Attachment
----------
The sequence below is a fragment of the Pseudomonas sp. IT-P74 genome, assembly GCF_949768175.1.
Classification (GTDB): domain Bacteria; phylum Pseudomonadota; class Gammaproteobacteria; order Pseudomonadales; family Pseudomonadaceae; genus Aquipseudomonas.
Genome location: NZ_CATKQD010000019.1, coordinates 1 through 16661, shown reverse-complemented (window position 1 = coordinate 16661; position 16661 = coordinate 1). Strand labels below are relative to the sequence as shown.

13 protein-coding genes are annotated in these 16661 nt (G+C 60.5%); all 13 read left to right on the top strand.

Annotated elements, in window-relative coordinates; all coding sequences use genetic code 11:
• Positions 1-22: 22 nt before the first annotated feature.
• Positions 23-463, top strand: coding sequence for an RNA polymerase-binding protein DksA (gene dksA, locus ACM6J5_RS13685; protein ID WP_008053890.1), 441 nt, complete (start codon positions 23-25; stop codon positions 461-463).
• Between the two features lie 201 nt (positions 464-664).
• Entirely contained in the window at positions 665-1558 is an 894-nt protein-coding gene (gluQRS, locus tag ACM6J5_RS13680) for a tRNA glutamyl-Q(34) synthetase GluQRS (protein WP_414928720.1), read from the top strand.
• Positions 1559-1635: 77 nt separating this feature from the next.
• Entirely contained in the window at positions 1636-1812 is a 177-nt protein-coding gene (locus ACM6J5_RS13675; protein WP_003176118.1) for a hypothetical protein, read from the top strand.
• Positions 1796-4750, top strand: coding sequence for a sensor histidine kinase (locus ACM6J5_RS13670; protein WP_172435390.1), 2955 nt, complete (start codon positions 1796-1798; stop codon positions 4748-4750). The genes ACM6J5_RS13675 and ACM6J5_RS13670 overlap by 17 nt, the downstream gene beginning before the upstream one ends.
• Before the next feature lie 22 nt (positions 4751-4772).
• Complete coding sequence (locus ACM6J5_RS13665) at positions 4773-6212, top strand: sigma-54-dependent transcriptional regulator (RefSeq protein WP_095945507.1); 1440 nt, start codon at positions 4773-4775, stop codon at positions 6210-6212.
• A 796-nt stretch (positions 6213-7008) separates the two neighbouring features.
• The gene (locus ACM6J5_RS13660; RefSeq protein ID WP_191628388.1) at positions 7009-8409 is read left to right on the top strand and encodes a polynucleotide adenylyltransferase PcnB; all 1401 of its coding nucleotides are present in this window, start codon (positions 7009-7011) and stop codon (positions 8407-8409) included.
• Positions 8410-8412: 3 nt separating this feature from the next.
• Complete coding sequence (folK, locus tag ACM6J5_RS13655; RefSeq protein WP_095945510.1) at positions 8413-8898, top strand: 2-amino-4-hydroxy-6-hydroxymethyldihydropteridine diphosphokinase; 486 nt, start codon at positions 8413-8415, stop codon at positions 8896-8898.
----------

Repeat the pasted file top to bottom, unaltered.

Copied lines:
The sequence below is a fragment of the Pseudomonas sp. IT-P74 genome, assembly GCF_949768175.1.
Classification (GTDB): domain Bacteria; phylum Pseudomonadota; class Gammaproteobacteria; order Pseudomonadales; family Pseudomonadaceae; genus Aquipseudomonas.
Genome location: NZ_CATKQD010000019.1, coordinates 1 through 16661, shown reverse-complemented (window position 1 = coordinate 16661; position 16661 = coordinate 1). Strand labels below are relative to the sequence as shown.

13 protein-coding genes are annotated in these 16661 nt (G+C 60.5%); all 13 read left to right on the top strand.

Annotated elements, in window-relative coordinates; all coding sequences use genetic code 11:
• Positions 1-22: 22 nt before the first annotated feature.
• Positions 23-463, top strand: coding sequence for an RNA polymerase-binding protein DksA (gene dksA, locus ACM6J5_RS13685; protein ID WP_008053890.1), 441 nt, complete (start codon positions 23-25; stop codon positions 461-463).
• Between the two features lie 201 nt (positions 464-664).
• Entirely contained in the window at positions 665-1558 is an 894-nt protein-coding gene (gluQRS, locus tag ACM6J5_RS13680) for a tRNA glutamyl-Q(34) synthetase GluQRS (protein WP_414928720.1), read from the top strand.
• Positions 1559-1635: 77 nt separating this feature from the next.
• Entirely contained in the window at positions 1636-1812 is a 177-nt protein-coding gene (locus ACM6J5_RS13675; protein WP_003176118.1) for a hypothetical protein, read from the top strand.
• Positions 1796-4750, top strand: coding sequence for a sensor histidine kinase (locus ACM6J5_RS13670; protein WP_172435390.1), 2955 nt, complete (start codon positions 1796-1798; stop codon positions 4748-4750). The genes ACM6J5_RS13675 and ACM6J5_RS13670 overlap by 17 nt, the downstream gene beginning before the upstream one ends.
• Before the next feature lie 22 nt (positions 4751-4772).
• Complete coding sequence (locus ACM6J5_RS13665) at positions 4773-6212, top strand: sigma-54-dependent transcriptional regulator (RefSeq protein WP_095945507.1); 1440 nt, start codon at positions 4773-4775, stop codon at positions 6210-6212.
• A 796-nt stretch (positions 6213-7008) separates the two neighbouring features.
• The gene (locus ACM6J5_RS13660; RefSeq protein ID WP_191628388.1) at positions 7009-8409 is read left to right on the top strand and encodes a polynucleotide adenylyltransferase PcnB; all 1401 of its coding nucleotides are present in this window, start codon (positions 7009-7011) and stop codon (positions 8407-8409) included.
• Positions 8410-8412: 3 nt separating this feature from the next.
• Complete coding sequence (folK, locus tag ACM6J5_RS13655; RefSeq protein WP_095945510.1) at positions 8413-8898, top strand: 2-amino-4-hydroxy-6-hydroxymethyldihydropteridine diphosphokinase; 486 nt, start codon at positions 8413-8415, stop codon at positions 8896-8898.